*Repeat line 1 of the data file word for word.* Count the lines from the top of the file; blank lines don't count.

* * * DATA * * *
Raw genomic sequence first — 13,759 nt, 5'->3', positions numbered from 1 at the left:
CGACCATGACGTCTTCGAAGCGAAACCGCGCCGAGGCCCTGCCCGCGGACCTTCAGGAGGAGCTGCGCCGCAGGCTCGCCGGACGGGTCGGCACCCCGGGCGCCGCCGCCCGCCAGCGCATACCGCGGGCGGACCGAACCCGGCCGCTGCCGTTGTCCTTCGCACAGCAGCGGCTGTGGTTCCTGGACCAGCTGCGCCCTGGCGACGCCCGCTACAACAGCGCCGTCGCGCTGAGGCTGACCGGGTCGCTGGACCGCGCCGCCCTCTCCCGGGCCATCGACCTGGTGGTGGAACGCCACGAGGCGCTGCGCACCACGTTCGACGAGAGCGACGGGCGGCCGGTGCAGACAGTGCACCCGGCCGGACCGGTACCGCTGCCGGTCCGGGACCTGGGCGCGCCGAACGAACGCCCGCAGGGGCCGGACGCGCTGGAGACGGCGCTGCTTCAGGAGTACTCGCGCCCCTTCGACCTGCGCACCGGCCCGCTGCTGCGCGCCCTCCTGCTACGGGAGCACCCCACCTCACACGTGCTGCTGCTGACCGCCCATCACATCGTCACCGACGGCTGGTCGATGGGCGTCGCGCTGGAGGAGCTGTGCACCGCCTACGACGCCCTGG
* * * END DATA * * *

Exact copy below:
Raw genomic sequence first — 13,759 nt, 5'->3', positions numbered from 1 at the left: